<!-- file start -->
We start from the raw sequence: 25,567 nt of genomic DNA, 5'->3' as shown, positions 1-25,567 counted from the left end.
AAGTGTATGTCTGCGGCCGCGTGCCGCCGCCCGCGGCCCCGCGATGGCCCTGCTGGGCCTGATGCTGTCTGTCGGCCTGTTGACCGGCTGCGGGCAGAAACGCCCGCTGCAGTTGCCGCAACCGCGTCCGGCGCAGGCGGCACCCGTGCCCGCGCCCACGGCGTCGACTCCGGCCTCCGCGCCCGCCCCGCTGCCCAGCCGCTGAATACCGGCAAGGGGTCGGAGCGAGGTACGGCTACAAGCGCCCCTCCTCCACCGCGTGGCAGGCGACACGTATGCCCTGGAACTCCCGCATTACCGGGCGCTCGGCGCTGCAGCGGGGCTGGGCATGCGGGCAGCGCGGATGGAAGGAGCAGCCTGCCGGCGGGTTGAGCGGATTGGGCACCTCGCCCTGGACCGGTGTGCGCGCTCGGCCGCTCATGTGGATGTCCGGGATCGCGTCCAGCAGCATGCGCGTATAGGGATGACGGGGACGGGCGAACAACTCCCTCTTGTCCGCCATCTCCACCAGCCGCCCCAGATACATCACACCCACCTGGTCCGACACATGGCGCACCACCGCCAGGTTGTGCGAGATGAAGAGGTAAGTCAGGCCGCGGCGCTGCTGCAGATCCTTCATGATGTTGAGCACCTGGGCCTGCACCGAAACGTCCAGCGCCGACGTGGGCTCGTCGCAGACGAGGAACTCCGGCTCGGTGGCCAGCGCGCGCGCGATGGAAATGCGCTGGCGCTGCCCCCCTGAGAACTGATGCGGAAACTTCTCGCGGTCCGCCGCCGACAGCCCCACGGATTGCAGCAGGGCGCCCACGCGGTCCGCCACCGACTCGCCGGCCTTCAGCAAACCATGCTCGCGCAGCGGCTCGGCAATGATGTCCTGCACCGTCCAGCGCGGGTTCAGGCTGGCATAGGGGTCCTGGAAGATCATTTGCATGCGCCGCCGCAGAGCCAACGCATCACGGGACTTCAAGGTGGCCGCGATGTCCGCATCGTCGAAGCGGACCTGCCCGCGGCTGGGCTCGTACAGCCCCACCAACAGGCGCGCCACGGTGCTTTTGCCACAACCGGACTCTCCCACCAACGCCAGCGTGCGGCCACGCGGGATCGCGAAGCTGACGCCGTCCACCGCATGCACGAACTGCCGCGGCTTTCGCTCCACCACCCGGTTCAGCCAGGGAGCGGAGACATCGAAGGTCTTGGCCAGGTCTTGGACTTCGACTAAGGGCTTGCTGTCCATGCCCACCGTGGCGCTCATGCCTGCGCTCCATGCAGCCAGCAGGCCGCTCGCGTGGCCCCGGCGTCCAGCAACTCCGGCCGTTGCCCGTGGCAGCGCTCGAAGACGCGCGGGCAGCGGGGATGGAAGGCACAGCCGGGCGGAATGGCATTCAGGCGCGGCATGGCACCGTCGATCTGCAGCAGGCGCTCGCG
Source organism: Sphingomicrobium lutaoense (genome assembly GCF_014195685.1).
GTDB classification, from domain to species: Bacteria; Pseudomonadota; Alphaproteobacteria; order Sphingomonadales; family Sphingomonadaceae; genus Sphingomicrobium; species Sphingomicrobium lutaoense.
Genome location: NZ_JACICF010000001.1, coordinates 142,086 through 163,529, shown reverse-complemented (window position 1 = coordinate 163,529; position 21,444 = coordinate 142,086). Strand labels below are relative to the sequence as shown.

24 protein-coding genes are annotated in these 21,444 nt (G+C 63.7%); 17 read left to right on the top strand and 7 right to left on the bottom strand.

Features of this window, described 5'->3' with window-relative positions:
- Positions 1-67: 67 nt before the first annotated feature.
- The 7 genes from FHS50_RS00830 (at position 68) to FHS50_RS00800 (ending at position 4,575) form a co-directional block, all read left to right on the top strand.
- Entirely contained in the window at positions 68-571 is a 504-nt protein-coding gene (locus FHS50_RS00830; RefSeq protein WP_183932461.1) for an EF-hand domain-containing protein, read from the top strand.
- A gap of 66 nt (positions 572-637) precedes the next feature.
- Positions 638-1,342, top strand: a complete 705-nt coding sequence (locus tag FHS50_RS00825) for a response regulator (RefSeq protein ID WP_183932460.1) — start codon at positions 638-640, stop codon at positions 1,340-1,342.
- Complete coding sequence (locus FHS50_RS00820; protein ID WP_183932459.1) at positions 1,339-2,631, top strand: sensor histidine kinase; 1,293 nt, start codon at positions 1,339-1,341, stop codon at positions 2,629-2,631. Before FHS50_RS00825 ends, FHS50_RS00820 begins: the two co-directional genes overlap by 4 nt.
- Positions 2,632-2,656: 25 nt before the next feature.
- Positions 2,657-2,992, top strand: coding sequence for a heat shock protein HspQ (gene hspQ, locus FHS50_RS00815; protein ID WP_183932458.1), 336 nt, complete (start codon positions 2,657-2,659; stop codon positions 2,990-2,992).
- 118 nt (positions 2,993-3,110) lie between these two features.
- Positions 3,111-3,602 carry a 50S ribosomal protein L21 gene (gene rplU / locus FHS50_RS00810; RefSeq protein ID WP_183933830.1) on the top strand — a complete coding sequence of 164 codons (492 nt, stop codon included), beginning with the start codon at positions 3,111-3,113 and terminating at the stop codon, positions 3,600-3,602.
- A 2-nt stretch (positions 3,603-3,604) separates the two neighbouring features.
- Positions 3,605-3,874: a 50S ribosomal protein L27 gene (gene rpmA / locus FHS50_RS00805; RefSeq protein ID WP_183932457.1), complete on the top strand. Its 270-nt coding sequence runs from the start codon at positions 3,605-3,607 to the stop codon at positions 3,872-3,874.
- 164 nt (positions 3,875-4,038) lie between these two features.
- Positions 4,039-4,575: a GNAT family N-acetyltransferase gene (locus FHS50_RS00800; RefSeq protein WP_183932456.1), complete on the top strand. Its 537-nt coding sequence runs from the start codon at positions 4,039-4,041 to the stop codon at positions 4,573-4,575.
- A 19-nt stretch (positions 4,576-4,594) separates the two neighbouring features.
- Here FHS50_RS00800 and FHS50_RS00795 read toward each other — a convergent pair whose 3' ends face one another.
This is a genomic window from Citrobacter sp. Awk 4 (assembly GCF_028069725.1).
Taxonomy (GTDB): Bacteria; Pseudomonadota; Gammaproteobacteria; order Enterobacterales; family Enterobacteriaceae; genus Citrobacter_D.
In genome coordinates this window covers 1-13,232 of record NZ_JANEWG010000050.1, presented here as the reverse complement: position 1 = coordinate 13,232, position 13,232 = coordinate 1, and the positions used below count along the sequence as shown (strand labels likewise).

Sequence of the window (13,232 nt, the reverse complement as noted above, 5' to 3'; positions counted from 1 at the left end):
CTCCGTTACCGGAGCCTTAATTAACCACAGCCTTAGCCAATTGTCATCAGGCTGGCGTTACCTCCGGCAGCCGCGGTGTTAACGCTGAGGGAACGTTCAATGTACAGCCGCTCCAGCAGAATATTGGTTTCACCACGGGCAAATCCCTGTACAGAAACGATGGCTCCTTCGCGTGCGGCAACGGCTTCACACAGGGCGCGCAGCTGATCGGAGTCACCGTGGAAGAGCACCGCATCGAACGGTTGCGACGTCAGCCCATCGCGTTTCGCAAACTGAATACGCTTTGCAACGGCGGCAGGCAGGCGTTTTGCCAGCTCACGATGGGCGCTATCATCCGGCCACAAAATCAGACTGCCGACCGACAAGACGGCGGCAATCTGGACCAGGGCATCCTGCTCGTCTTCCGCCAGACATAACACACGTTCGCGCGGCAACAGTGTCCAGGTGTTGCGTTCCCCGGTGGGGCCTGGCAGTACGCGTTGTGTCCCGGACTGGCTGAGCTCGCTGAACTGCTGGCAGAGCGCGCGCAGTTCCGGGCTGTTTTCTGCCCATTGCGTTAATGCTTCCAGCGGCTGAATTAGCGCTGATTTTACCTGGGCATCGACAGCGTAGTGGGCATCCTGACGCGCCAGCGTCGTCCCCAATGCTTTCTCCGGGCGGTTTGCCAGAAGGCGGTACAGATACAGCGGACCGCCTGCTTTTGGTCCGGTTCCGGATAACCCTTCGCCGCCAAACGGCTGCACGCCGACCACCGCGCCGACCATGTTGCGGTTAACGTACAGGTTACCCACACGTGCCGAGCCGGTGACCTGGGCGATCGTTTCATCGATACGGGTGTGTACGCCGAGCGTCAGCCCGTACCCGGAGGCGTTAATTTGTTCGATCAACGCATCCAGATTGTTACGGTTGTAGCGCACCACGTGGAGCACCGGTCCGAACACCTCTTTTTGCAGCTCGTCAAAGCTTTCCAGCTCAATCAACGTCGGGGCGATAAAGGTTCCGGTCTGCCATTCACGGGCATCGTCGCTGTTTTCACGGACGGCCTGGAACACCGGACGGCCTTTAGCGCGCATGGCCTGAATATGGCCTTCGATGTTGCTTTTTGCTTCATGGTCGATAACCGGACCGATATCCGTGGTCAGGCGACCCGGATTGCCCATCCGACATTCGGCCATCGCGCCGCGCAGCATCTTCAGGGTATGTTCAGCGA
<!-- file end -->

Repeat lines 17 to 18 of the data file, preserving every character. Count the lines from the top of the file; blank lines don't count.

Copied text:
- Positions 3,111-3,602 carry a 50S ribosomal protein L21 gene (gene rplU / locus FHS50_RS00810; RefSeq protein ID WP_183933830.1) on the top strand — a complete coding sequence of 164 codons (492 nt, stop codon included), beginning with the start codon at positions 3,111-3,113 and terminating at the stop codon, positions 3,600-3,602.
- A 2-nt stretch (positions 3,603-3,604) separates the two neighbouring features.